[Footnote 33: Per viventem in saecula excoriari te faciam. Anastasius de Vitis Pont. Roman. in Vigilio, p. 40.]
If the creed of Theodora had not been tainted with heresy,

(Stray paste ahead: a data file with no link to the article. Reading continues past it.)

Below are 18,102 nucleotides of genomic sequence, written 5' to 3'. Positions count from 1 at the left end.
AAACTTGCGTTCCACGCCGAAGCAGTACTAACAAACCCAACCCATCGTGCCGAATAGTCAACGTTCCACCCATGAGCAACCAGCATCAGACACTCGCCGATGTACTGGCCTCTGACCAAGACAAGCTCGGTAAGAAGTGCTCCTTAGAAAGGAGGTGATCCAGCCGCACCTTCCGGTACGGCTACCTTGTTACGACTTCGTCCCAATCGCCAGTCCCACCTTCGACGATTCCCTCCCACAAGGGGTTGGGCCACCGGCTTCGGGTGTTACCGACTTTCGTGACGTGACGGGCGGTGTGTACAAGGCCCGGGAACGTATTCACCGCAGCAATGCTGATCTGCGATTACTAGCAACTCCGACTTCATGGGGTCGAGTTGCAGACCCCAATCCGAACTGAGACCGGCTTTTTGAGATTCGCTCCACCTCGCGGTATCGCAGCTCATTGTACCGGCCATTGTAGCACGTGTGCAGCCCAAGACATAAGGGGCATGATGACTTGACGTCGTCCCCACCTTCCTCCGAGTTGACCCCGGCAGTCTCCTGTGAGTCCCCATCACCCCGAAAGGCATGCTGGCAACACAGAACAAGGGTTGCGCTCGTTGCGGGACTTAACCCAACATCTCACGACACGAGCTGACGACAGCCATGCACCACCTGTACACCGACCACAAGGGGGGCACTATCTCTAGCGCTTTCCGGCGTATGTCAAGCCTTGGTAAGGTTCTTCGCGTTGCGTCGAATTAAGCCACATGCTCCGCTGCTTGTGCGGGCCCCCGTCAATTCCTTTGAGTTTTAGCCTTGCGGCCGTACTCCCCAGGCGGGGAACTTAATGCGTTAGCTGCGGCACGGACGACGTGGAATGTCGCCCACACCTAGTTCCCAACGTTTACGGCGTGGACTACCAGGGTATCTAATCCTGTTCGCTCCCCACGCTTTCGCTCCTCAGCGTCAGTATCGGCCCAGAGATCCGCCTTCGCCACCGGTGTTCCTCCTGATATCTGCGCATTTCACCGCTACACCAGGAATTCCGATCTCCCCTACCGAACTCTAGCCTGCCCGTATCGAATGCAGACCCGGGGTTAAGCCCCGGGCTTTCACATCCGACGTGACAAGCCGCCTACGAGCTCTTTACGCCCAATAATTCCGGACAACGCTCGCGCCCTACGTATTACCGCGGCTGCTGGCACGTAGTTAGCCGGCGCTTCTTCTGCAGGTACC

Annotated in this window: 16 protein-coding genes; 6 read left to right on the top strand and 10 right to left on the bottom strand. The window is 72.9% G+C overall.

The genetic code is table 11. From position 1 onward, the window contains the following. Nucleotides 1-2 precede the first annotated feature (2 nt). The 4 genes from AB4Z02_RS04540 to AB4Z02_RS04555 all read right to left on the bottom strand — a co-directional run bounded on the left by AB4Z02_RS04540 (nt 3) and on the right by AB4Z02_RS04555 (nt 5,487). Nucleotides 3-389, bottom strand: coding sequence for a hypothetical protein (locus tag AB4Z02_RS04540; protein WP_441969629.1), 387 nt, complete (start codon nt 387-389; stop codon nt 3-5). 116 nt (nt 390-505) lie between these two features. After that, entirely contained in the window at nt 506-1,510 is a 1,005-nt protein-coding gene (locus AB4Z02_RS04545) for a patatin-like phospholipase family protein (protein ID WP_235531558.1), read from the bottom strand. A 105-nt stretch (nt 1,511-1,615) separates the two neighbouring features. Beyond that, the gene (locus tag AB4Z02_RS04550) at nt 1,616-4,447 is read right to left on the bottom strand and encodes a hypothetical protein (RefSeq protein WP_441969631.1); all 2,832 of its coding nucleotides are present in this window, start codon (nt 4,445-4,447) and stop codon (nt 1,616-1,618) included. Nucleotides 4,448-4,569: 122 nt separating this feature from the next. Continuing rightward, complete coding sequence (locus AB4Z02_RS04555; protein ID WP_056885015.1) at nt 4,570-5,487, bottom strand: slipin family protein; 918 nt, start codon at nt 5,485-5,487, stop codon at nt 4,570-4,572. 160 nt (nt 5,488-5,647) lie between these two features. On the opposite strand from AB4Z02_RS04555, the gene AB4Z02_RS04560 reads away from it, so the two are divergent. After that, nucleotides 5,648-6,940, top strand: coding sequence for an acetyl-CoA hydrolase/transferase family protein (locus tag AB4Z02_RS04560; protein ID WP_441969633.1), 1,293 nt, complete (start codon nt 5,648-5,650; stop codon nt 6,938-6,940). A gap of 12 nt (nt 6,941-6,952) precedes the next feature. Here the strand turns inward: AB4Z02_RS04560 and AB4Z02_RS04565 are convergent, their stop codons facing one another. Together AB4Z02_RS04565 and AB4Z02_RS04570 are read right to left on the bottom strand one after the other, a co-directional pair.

her exemplary devotion might have atoned, in the opinion of her contemporaries, for pride, avarice, and cruelty. But, if she employed her influence to assuage the intolerant fury of the emperor, the present age will allow some merit to her religion, and much indulgence to her speculative errors. ^34 The name of Theodora was introduced, with equal honor, in all the pious and charitable foundations of Justinian; and the most benevolent institution of his reign may be ascribed to the sympathy of the empress for her less fortunate sisters, who had been seduced or compelled to embrace the trade of prostitution. A palace, on the Asiatic side of the Bosphorus, was converted into a stately and spacious monastery, and a liberal maintenance was assigned to five hundred women, who had been collected from the streets and brothels of Constantinople. In this safe and holy retreat, they were devoted to perpetual confinement; and the despair of some, who threw themselves headlong into the sea, was lost in the gratitude of the penitents, who had been delivered from sin and misery by their generous benefactress. ^35 The prudence of Theodora is celebrated by Justinian himself; and his laws are attributed to the sage counsels of his most reverend wife whom he had received as the gift of the Deity. ^36 Her courage was displayed amidst the tumult of the people and the terrors of the court. Her chastity, from the moment of her union with Justinian, is founded on the silence of her implacable enemies; and although the daughter of Acacius might be satiated with love, yet some applause is due to the firmness of a mind which could sacrifice pleasure and habit to the stronger sense either of duty or interest. The wishes and prayers of Theodora could never obtain the blessing of a lawful son, and she buried an infant daughter, the sole offspring of her marriage. ^37 Notwithstanding this disappointment, her dominion was permanent and absolute; she preserved, by art or merit, the affections of Justinian; and their seeming dissensions were always fatal to the courtiers who believed them to be sincere. Perhaps her health had been impaired by the licentiousness of her youth; but it was always delicate, and she was directed by her physicians to use the Pythian warm baths. In this journey, the empress was followed by the Praetorian praefect, the great treasurer, several counts and patricians, and a splendid train of four thousand attendants: the highways were repaired at her approach; a palace was erected for her reception; and as she passed through Bithynia, she distributed liberal alms to the churches, the monasteries, and the hospitals, that they might implore Heaven for the restoration of her health. ^38 At length, in the twenty-fourth year of her marriage, and the twenty-second of her reign, she was consumed by a cancer; ^39 and the irreparable loss was deplored by her husband, who, in the room of a theatrical prostitute, might have selected the purest and most noble virgin of the East. ^40